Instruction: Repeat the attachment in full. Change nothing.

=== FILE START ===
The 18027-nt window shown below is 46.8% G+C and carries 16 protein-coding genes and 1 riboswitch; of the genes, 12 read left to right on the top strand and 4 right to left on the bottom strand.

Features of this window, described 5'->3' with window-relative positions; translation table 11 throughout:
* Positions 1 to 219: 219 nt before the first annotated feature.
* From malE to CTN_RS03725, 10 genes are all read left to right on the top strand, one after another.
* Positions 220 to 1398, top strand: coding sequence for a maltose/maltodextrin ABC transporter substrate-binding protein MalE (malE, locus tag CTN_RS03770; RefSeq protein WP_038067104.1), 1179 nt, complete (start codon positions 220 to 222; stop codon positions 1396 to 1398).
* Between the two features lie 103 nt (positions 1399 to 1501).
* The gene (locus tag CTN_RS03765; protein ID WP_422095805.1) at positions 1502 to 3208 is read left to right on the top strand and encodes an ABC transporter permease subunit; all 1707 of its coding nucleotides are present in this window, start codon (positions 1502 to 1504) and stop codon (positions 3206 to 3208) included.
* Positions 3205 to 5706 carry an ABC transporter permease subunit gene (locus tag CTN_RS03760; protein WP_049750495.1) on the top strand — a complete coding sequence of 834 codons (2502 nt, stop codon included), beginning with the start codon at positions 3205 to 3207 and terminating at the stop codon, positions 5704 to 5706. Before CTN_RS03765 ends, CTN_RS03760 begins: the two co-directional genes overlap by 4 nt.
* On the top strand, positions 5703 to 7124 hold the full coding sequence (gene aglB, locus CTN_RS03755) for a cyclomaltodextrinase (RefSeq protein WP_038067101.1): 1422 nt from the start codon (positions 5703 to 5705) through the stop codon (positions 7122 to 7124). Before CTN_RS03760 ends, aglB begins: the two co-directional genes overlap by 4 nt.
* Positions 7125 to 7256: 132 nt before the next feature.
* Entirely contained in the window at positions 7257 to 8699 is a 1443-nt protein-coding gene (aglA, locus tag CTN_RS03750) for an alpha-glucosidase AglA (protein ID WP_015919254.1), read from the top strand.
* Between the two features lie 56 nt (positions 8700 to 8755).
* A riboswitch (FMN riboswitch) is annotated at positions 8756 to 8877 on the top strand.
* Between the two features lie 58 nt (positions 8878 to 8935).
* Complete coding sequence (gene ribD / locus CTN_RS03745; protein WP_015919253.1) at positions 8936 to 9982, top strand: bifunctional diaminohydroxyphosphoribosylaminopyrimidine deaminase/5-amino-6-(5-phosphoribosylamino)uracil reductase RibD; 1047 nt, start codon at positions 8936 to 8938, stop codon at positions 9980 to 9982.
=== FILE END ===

The 18027-nt window shown below is 46.8% G+C and carries 16 protein-coding genes and 1 riboswitch; of the genes, 12 read left to right on the top strand and 4 right to left on the bottom strand.

Features of this window, described 5'->3' with window-relative positions; translation table 11 throughout:
* Positions 1 to 219: 219 nt before the first annotated feature.
* From malE to CTN_RS03725, 10 genes are all read left to right on the top strand, one after another.
* Positions 220 to 1398, top strand: coding sequence for a maltose/maltodextrin ABC transporter substrate-binding protein MalE (malE, locus tag CTN_RS03770; RefSeq protein WP_038067104.1), 1179 nt, complete (start codon positions 220 to 222; stop codon positions 1396 to 1398).
* Between the two features lie 103 nt (positions 1399 to 1501).
* The gene (locus tag CTN_RS03765; protein ID WP_422095805.1) at positions 1502 to 3208 is read left to right on the top strand and encodes an ABC transporter permease subunit; all 1707 of its coding nucleotides are present in this window, start codon (positions 1502 to 1504) and stop codon (positions 3206 to 3208) included.
* Positions 3205 to 5706 carry an ABC transporter permease subunit gene (locus tag CTN_RS03760; protein WP_049750495.1) on the top strand — a complete coding sequence of 834 codons (2502 nt, stop codon included), beginning with the start codon at positions 3205 to 3207 and terminating at the stop codon, positions 5704 to 5706. Before CTN_RS03765 ends, CTN_RS03760 begins: the two co-directional genes overlap by 4 nt.
* On the top strand, positions 5703 to 7124 hold the full coding sequence (gene aglB, locus CTN_RS03755) for a cyclomaltodextrinase (RefSeq protein WP_038067101.1): 1422 nt from the start codon (positions 5703 to 5705) through the stop codon (positions 7122 to 7124). Before CTN_RS03760 ends, aglB begins: the two co-directional genes overlap by 4 nt.
* Positions 7125 to 7256: 132 nt before the next feature.
* Entirely contained in the window at positions 7257 to 8699 is a 1443-nt protein-coding gene (aglA, locus tag CTN_RS03750) for an alpha-glucosidase AglA (protein ID WP_015919254.1), read from the top strand.
* Between the two features lie 56 nt (positions 8700 to 8755).
* A riboswitch (FMN riboswitch) is annotated at positions 8756 to 8877 on the top strand.
* Between the two features lie 58 nt (positions 8878 to 8935).
* Complete coding sequence (gene ribD / locus CTN_RS03745; protein WP_015919253.1) at positions 8936 to 9982, top strand: bifunctional diaminohydroxyphosphoribosylaminopyrimidine deaminase/5-amino-6-(5-phosphoribosylamino)uracil reductase RibD; 1047 nt, start codon at positions 8936 to 8938, stop codon at positions 9980 to 9982.